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It's more than food

Café Ethnic' represents the attempt towards the revival of a food system integral to our history, says KANCHI KOHLI, after a visit.



Reaching out - consumer education is the key.

KORRA (Foxtail Millet) Dosa, Sama (Little Millet) Kichdi, Taida (Ragi) Ambali, Sajja (Pearl Millet) Appalu, Jonna (Sorghum) Pelala Laddu, the list can just go on! And if you find it even remotely exciting, then it would be worth exploring this very different cuisine offered at "Café Ethnic", a family restaurant at Zaheerabad town, 100 km from Hyderabad, Andhra Pradesh. This exclusive millet restaurant believes in serving locally produced food. The grains served are totally chemical free, produced naturally with the fine taste of good earth, and can provide an amazing amount of nutrition to our body.

But there is more than just food that one can look out for at the restaurant. It presents the attempt towards the revival of a food system integral to our history, which modern day agriculture has and continues to ignore. How many of us know of the existence of these millets? They are obviously forgotten food items for urban consumers, because our distribution systems or markets have for long decided not to promote them. It wouldn't matter then that Korra and Saama have more iron, more protein, more fibre and more carotene compared to rice and wheat. And despite them being essential body builders and high-energy providers, they would continue to disappear from our household consumption.


No chemical inputs

For the bio diverse farmers of Deccan Andhra, these are the crops of truth (satyam pantalu). They are grown with virtually no external inputs at all, surviving on the available sub-soil moisture. In an area where there is annual drought, these crops are hardy. So, the poorest are able to get a yield that is at least enough to fill their stomachs. Moreover, when a combination of these crops are grown on even highly "unfertile" land, they are able to give a lot of nutrients back to the soil, while using some for cultivation. Many of these crops have nitrogen fixing and other properties. They don't require chemical inputs; organic manure prepared in a back yard with material available in village commons is all that is needed.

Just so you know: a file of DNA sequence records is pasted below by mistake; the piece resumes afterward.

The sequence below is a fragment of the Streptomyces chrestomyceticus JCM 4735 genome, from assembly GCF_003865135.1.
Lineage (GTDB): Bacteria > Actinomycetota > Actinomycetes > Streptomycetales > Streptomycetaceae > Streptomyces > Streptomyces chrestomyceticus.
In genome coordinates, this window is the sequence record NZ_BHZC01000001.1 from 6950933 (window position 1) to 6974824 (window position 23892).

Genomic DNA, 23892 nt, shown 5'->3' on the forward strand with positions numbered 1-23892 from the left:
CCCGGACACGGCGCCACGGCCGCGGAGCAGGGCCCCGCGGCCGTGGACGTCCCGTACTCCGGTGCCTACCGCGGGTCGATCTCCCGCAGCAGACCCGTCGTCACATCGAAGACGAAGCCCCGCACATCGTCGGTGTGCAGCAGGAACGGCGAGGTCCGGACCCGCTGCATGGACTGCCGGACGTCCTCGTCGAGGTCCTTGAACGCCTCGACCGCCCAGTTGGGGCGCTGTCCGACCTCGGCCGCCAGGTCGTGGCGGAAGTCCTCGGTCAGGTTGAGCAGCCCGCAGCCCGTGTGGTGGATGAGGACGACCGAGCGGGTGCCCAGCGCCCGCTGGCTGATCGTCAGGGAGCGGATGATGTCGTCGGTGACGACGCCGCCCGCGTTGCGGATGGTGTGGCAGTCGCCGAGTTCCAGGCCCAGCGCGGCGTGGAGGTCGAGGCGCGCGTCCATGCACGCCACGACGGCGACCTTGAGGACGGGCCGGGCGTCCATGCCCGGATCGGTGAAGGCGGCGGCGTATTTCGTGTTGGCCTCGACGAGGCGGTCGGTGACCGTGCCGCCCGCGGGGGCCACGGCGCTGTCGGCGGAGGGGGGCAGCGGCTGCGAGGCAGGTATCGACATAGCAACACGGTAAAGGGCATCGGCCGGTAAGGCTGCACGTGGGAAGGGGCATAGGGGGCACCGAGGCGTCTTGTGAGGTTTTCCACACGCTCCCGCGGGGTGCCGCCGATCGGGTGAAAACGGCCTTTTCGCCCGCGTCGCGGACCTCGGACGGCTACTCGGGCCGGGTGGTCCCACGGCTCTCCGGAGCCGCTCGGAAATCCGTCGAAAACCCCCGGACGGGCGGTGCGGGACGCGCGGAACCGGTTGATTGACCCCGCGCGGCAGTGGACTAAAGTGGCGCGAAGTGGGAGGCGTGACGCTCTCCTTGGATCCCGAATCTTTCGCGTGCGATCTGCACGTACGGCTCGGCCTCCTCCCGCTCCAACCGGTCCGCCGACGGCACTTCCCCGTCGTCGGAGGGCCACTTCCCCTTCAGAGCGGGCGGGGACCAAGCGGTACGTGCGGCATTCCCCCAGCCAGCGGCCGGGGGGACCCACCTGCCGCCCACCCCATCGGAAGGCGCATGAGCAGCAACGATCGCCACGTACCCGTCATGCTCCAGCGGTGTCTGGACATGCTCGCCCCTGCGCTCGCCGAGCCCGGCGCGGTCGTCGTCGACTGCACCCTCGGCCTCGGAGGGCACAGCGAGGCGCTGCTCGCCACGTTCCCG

After years of effort, when the collectives of women farmers regained their confidence in their lands and their crops, they were faced with some pertinent questions. For a while they have and been able to exchange the food grains among themselves, and devise systems by which they can buy and sell their produce within their collectives. They can revive their seed saving practices and not be driven by market prices. But what about the larger market and distribution system that does not recognise the value of these grains? Today's trends in agriculture continue to be driven by monoculture or and profit driven cropping. Where is the place for localised food systems then?


The strategy

It was felt that one way to begin engaging with the market is to reach out to the consumer. If consumers recognise the value of these crops, and also develop the taste buds for it, then there will be a demand for it. This can then add the pressure on the government to make place for these grains in the existing Public Distribution System (PDS), and thereby get a decent price. Ironically, for large farmers who are already into market driven cropping, this could be an important motivation to shift.

The women farmers, with the help of an NGO, Deccan Development Society, have started an initiative towards marketing what they save in their homes and produce on their farms. Zaheerabad has a Sangham shop that sells all these wonderful grains. Parallel to this is the initiative of "Café Ethnic". The key to this is to develop a local market for a food system that they believe in and are attempting to revive. That is why the restaurant is not set up in the capital city of Hyderabad. It is a modest and localised attempt.

The Café, which started in January 2004, has three essential principles for what it serves for its consumers: "We care for Your Taste, We Care for Your Health, and We care for Your Nutrition". The experience of eating at the restaurant guarantees all of these. Not just is the food very different and healthy, but the ambience is also extremely earthy. The mud walls and the thatched roofs are useful and essential in helping a guest psychologically associating himself with the food he is about to eat.

Very interestingly, the café has a small recipe book which is available on request and which helps us to make any of the items on the menu. So, for someone who might want to be a part of reviving this food system, and does not know what to do with the millet they buy, the recipe booklet provides some answers.

From seed to plate

This initiative presents to its customers an opportunity to understand the link between the seed and the plate. What is grown and is subsequently promoted in the market is what we end up eating. Further, what we demand on our plates is what can also help the farmers continue to conserve the seeds that they have created, save them in their homes, grow on their fields, and finally sell the excess.

Not too difficult to understand, right? It's not too tough to be part of this culture too! Just give it a try.

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